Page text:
Worship today was the beginning of our jubilee year, and we talked about the river stones of faith we have gathered in our journey. We were reminded that when Joshua brought the Israelites into to promised land and they crossed the River Jordan with the Ark of the Covenant, God parted the waters so they could cross. And when they stood in the dry riverbed, God told them to take a stone. The stone was to remind them of what God had done for them, how God had led them, saved them, brought them to a place where they could thrive and prosper.

When asked to ponder what stones I remembered, I couldn’t help but think of my dad, who was in that very moment in a plane, on his way to Haiti to do medical mission work. Dad had been feeling a fervent and intense call to go to Haiti, as every report said they were in need of Orthopedic Surgeons, and he had done medical mission work before. He knew he had the gifts and skill, and knew they were desperately needed. After lots of work, he found a group of people who were going and tagged along, flying from Michigan to Port Au Prince today. You can read about his trip on the trip blog here.

But it wasn’t just because of his flight and my worry that he came to mind. My dad came to mind because he is one of the people who taught me what it means to offer our gifts to God and to let ourselves be used. He is not the only one, of course. My mom as well lives a life of service and caring. And while I didn’t want to lift them up in my sermon last Sunday as it felt a bit too personal and self-serving, I truly feel that my folks are the people who have taught me most fully what it means to live out the word “vocation.” They embody the idea of our greatest passion meeting the world’s greatest need. I feel honored, proud, blessed to be their daughter.

What strikes me as I feel fed by bread and word and story, as I remember my stone and feel blessed by the saints that continue to teach me the Way, is how God gives gifts so freely, and how – if we are willing to use them – a way is cleared to serve.

So, two things: One, please pray for my dad as he serves the people of Haiti, that he is safe, but also that he finds a place where he can use his gifts for the most good.

Two, perhaps a trip to Haiti is too much, too bold. But where is God calling you to use your gifts “for the common good” as Paul says in 1 Corinthians 12? What is your greatest passion…where might it meet the needs of the world? How is God calling you to use your gifts in the world…today?

God be with you in it all…Amen.

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A Prayer for sermon writing

There are some times that the sermon writing is particularly challenging – whether because it’s been a tough week or because the Spirit is just moving slow like molasses… this is one of those weeks, but I’m keeping this prayer close as I write…

“God can do everything
and I can do nothing.
But if I offer this nothing
in prayer to God
everything becomes possible
in me.”
-Carlo Carretto

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A Christmas Prayer

Bright Holy God,
Tonight we are filled with longing.
We long for your power to fill our weakness,
we long for your triumph against our failures,
we long for your great wealth against our poverty,
we long for your light in this darkest of seasons.

And then, You come among us as an infant.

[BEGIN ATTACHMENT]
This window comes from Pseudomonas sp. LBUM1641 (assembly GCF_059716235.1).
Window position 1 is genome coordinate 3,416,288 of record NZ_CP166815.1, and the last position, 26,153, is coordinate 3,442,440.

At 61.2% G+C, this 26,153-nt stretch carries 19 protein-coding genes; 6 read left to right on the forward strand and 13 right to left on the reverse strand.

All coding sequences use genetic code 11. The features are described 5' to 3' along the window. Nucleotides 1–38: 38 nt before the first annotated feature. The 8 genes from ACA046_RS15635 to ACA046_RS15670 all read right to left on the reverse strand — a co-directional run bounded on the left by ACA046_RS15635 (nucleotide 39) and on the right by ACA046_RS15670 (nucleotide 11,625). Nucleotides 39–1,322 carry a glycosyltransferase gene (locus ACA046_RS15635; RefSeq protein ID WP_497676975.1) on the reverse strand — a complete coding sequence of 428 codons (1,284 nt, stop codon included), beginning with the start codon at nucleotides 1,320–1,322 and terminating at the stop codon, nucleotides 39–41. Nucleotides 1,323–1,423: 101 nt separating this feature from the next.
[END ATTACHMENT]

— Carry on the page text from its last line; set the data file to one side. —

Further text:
You come as one powerless, humble, small, vulnerable.
You fill us with awe and wonder.
You bring light of a different kind than we imagined.
You bring hope of a different sort than we desired,
You bring not what we ask, but what we need.

And so, in awe and wonder, we lift to you the great need of the world.

Like the prophets we long and hope for peace,
peace that might conquer anger and war and fear
We pray for peacemakers and peacekeepers,
for rulers, for politicians, for fighters, for older people and children…
for all who are caught up in conflict, in bitterness and danger…
We pray for peace and justice.

Mindful of all who followed the star, we pray on this night for travelers…
for those who are traveling home for Christmas,
for those who are traveling because they have no place,
no shelter they can call their own,
for those whose home is on the road.

Gathering together this night, we pray too for all who are sick,
and for those who care for them.
We pray for those grieve,
for those who spend this season
longing for loved ones gone before us into your kingdom.
Surround them with your love and peace this night.

Filled with anticipation, we pray for the children everywhere,
who anticipate the celebration of your birth with innocence and joy,
may those who have little be filled with good things,
may those who have much be humble and thankful.

We lift to you O God our own needs,
our own worries, our own hopes and dreams…
For we know that you meet our longing with gift of your love.

Emmanuel, God with us, heaven come down to earth,
Help us tonight to listen to the angels and not be afraid of you
Of your weakness or your glory.

Come, Holy helpless Jesus.
Come Word into flesh.
Come into our lives with joy. Amen.

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Friday Five – Thanksgiving

So I should first probably introduce this, since I’m new to the Friday Five and trying it out. As a new blogger I spend a good amount of time (probably too much) reading other people’s blogs. I want to know what other people are writing, thinking, suggesting and questioning. The answer is – anything and everything. As some of my loved ones caution me on my ideas for posts – my fellow bloggers keep suggesting and questioning and risking. They inspire…

One of the great blogs I read is RevGalBlogPals which is, as you might guess, a site where clergy women gather to blog together, inspire and assist in sermon ideas, advise and encourage in ministry. It’s a great blog. And every friday – they have something called the “Friday Five” – to get our juices flowing and to allow many of us to connect on an idea or thought. Usually briefly, usually very fun. So here is today’s Friday Five:

Jan’s Friday Five: Thanksgiving Thoughts
The Cure

Lying around all day
with some strange new deep blue
weekend funk, I’m not really asleep
when my sister calls
to say she’s just hung up
from talking with Aunt Bertha
who is 89 and ill but managing
to take care of Uncle Frank
who is completely bed ridden.